It being winter, I’ve largely gone into hibernation photographically (that’s probably another post). Although since it was somewhat mild this past week, I have had a few days here and there to get out to make photos. What I’ve been concentrating on are my continuing studies of reflected and filtered light. To me, this is a very fascinating study and challenging in its own right, at least partly because places where these conditions apply are not necessarily easy to find. Where they occur, and when, has a lot to do with the location of the sun and where obstructions can filter the light or windows can reflect light into a shaded area.
In a way, in winter it is almost easier to find filtered light of a certain kind, because there are no leaves on the trees, which makes more for a sort of spread out shadow than the full shade of summer. It’s the edges of the shadows that are the most interesting. There is often a fringe of blurriness that can provide a very useful sort of light.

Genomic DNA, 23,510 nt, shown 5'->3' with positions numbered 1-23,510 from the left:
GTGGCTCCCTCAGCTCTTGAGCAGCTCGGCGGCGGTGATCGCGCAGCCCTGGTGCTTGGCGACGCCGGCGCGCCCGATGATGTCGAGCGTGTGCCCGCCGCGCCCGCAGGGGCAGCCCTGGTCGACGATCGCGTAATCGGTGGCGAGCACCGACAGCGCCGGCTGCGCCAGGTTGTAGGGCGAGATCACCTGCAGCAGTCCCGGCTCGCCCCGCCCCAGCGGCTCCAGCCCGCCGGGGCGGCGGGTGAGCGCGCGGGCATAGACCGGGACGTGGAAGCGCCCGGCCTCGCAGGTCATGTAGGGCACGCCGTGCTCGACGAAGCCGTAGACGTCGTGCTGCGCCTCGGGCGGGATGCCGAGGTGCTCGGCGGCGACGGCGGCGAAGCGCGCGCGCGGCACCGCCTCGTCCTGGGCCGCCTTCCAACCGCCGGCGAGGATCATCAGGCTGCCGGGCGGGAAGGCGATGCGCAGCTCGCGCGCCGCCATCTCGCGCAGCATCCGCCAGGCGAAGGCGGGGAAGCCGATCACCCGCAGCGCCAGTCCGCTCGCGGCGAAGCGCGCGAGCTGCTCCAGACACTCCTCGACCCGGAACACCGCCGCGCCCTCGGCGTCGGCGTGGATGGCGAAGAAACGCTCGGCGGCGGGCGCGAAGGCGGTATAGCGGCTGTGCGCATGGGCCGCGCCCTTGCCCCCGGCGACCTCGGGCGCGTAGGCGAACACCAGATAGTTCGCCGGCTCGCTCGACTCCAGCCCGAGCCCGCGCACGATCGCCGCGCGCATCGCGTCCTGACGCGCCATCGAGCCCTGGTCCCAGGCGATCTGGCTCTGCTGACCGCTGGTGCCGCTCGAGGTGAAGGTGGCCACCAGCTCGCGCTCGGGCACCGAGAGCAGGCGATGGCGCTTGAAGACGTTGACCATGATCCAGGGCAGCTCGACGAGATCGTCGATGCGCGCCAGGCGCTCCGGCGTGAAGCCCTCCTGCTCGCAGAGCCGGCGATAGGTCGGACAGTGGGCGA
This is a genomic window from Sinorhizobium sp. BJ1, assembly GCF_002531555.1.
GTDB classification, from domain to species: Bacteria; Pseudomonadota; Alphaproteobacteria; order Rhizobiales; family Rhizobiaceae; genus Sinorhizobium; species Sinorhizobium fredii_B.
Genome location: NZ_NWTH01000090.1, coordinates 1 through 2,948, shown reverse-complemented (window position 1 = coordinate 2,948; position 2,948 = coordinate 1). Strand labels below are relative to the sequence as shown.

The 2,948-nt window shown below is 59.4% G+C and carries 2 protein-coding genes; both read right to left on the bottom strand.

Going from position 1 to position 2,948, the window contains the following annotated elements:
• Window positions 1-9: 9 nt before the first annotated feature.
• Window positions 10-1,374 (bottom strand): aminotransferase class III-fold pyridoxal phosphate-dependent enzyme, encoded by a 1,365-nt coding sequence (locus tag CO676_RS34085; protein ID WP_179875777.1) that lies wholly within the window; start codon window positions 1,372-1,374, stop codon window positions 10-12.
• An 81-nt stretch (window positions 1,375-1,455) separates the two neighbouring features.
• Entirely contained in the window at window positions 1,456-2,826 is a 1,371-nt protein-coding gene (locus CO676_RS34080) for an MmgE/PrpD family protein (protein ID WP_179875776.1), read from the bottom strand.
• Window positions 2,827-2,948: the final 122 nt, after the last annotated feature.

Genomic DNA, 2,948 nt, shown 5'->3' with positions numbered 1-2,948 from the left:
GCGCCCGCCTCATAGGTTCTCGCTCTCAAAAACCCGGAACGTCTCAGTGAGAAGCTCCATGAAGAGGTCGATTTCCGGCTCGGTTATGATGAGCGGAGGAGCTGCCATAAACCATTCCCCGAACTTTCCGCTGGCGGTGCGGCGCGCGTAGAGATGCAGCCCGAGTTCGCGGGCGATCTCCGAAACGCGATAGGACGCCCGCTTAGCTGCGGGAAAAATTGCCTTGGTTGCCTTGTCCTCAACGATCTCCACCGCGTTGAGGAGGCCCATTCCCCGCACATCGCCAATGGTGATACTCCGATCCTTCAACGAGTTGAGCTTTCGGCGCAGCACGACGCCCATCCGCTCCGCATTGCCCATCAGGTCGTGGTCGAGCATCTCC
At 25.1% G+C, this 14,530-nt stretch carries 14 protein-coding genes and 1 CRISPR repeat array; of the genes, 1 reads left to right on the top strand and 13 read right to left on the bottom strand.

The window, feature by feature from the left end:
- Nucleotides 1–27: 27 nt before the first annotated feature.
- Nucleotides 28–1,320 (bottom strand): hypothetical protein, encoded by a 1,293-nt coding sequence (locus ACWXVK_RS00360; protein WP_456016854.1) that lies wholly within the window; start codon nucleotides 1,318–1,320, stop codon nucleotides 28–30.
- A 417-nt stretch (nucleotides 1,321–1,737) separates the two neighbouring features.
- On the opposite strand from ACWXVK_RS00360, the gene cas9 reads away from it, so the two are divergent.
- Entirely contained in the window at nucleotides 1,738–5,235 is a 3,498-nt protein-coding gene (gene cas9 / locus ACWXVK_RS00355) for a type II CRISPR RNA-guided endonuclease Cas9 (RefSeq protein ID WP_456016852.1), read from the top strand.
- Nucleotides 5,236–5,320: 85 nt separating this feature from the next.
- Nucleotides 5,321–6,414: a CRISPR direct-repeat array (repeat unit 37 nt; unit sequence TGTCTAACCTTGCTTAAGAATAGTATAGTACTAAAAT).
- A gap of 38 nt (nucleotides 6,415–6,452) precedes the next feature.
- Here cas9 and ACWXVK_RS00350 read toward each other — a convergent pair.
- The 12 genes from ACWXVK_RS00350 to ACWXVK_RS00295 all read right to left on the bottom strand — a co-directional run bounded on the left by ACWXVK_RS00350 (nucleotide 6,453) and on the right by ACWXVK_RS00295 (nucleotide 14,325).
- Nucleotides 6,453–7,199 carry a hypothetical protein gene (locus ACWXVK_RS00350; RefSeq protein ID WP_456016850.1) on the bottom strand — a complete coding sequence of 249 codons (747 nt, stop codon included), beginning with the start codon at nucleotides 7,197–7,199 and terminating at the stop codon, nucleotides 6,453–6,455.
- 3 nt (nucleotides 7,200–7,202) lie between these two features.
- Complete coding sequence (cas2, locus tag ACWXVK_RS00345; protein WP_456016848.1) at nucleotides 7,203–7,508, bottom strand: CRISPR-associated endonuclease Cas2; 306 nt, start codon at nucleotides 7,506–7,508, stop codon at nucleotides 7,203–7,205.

Pools of reflected light, though, are rarer, a more urban phenomenon. Again, maybe winter is more useful in some respects, since the sun is low and the angle of reflection puts the reflected light farther away into the shadows, rather than more straight down and into the street, as in summer. The photo for this post was taken in a little pool of reflected light that was also heavily filtered. There is very little processing on this photo beyond normal sharpening and contrast. The light temperature is a bit cooler that sunlight, but still has some of the warmth of shade mixed in, which gives it that mysterious and uncertain quality.
In a photograph such as this, the quality of light is more the subject than the content, what it’s falling on. It becomes a metaphor for the environment, for what is present but only liminally. At the same time, the minimal and mundane content of this photo is also suggestive of an aching emptiness.